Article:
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Sample Poems by Joseph Zaccardi

You Have Ten Minutes to Explain Infinity

First minute: a butterfly.
Second minute: petrified wood.
Third minute: the molten core of the earth.
Fourth minute: a leviathan.
Fifth minute: the fossil of a fern.
Sixth minute: a dead star.
Seventh minute: conception.
Eighth minute: a newborn.
Ninth minute: truth.
Tenth minute: a silkworm.

And when you meet God, you’ll have ten minutes.
Explain: you didn’t know.

Two Things

In a cemetery an old man
clacks two stones together
as he passes each grave marker.
Across the road, a woman sits
on her front porch and plays a flute
made from the tibia of an elk.
Occasionally, travelers pass
between the cemetery
and the clapboard house.
Where they are going
doesn’t matter.

A Season

She lives on West Mountaintop Road;
the trees on either side of her house are like a sea.
Today, as she does every spring day,
she goes out for a walk, wades in the smells,
and calls to her dog, Sophie, who rolls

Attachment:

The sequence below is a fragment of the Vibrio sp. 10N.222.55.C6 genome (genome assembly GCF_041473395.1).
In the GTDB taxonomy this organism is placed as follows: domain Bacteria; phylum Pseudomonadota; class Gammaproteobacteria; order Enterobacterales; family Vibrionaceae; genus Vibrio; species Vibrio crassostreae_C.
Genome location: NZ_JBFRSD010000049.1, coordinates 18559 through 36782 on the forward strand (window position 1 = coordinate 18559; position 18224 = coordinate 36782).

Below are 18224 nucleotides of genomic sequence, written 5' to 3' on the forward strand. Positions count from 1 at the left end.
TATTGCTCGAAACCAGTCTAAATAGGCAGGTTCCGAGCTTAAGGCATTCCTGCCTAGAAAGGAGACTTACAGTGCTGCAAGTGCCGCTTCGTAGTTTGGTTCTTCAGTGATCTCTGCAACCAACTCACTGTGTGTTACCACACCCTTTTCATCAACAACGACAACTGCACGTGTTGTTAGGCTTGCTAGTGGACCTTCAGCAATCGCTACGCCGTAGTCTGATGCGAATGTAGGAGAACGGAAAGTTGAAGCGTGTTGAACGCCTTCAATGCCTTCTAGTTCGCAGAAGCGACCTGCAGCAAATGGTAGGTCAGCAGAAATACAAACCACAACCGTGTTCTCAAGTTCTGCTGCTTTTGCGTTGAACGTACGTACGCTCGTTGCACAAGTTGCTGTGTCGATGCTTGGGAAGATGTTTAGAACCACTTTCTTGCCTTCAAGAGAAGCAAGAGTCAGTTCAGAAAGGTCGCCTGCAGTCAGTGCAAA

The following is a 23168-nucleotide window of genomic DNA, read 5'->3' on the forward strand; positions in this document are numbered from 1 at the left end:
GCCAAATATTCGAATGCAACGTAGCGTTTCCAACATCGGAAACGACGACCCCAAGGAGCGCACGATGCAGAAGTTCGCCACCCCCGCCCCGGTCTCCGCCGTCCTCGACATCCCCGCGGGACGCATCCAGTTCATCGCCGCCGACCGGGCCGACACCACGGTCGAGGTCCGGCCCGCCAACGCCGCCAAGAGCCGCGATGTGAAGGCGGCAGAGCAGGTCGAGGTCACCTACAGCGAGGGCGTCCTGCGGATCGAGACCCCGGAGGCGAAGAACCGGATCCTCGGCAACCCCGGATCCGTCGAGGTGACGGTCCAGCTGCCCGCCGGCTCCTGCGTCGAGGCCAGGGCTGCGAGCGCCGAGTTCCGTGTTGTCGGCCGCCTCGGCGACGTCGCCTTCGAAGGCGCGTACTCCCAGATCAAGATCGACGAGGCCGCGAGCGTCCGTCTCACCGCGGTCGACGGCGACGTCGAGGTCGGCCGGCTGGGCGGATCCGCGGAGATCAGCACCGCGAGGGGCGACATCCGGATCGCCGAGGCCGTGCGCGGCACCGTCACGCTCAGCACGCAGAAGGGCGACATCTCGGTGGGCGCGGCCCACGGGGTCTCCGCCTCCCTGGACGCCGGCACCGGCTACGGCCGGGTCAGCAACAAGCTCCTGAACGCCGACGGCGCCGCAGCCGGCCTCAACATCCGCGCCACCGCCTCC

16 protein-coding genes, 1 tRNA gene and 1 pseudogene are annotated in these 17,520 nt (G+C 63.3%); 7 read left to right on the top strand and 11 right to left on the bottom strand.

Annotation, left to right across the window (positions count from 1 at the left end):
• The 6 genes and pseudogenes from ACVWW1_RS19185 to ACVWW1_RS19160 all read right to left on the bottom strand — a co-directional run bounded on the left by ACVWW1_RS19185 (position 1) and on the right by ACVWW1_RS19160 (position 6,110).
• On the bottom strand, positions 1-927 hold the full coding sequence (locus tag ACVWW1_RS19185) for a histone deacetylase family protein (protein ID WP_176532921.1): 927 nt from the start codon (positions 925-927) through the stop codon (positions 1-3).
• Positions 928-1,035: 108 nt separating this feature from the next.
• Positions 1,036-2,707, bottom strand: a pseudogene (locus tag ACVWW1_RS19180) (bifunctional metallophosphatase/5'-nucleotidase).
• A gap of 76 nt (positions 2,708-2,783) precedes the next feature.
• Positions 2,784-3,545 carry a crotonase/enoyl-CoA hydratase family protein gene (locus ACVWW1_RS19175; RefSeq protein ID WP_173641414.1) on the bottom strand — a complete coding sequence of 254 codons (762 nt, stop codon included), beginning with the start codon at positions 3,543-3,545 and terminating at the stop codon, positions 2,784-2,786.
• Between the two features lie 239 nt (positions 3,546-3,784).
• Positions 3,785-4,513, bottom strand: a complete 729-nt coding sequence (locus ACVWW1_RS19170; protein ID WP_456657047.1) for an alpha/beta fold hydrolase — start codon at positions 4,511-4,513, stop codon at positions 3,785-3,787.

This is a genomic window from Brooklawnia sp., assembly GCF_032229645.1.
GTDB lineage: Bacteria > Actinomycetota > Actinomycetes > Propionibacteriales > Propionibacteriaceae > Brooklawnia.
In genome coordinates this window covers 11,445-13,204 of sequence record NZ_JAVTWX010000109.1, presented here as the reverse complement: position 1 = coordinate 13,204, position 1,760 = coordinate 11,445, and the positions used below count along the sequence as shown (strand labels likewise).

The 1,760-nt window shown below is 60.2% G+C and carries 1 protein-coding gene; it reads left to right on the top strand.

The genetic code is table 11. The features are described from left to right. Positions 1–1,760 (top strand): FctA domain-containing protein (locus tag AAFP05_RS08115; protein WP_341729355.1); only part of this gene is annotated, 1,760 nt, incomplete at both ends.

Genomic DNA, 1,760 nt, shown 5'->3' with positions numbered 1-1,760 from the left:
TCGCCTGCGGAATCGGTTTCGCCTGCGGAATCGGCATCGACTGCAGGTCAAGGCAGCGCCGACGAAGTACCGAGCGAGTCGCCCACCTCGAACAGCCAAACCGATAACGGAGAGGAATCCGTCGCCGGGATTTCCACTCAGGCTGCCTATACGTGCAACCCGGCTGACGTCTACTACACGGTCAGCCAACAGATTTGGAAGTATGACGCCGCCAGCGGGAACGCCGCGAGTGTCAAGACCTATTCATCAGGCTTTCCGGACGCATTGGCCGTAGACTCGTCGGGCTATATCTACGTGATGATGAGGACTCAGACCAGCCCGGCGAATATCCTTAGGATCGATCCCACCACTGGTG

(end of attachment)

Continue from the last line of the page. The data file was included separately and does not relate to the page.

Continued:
in the grass, chases anything that moves.
Back in the house, she soft-boils an egg
in its shell for three minutes, toasts one slice
of whole grain bread, opens a gift of mango jam.
Outside the clouds are distant, and the dog
is resting under blooms of weeping cherry.
The peonies are almost ready, the ants
feasting on their sweet nectar,
and the trees swell.


My mother calls from her nursing home.
She says, Get me out of here. Her voice
is forceful. I say, What’s wrong?
There were spiders lined up around
my bed last night, she says, they didn’t
move. I held still until they went away.
I don’t remember when or where they
had gone to. Not this, not this she says
to her undying self. There were white flies
in my garden and they hovered over
the sweet alyssum, and when I went out
to see them they left me, the ground
cover left me, and the yard was barren,
the fruit trees were barren. And where
everything had gone I do not know.
I could touch nothing and nothing
could touch me. And there was no place,
there was no place. Perhaps the gods,
she says, are jealous of death. They hold
you until you are still and then they leave
you because they do not care. Faith
does not prove anything. Why
won’t you, she says? I say, I can’t, let’s talk
about this tomorrow. She hangs up on me.
Ten minutes later she calls again.
She asks, Are you all right? You’re doing
too much, let the laundry go. I say
I’ll see you tomorrow. She says, Good,
get some rest.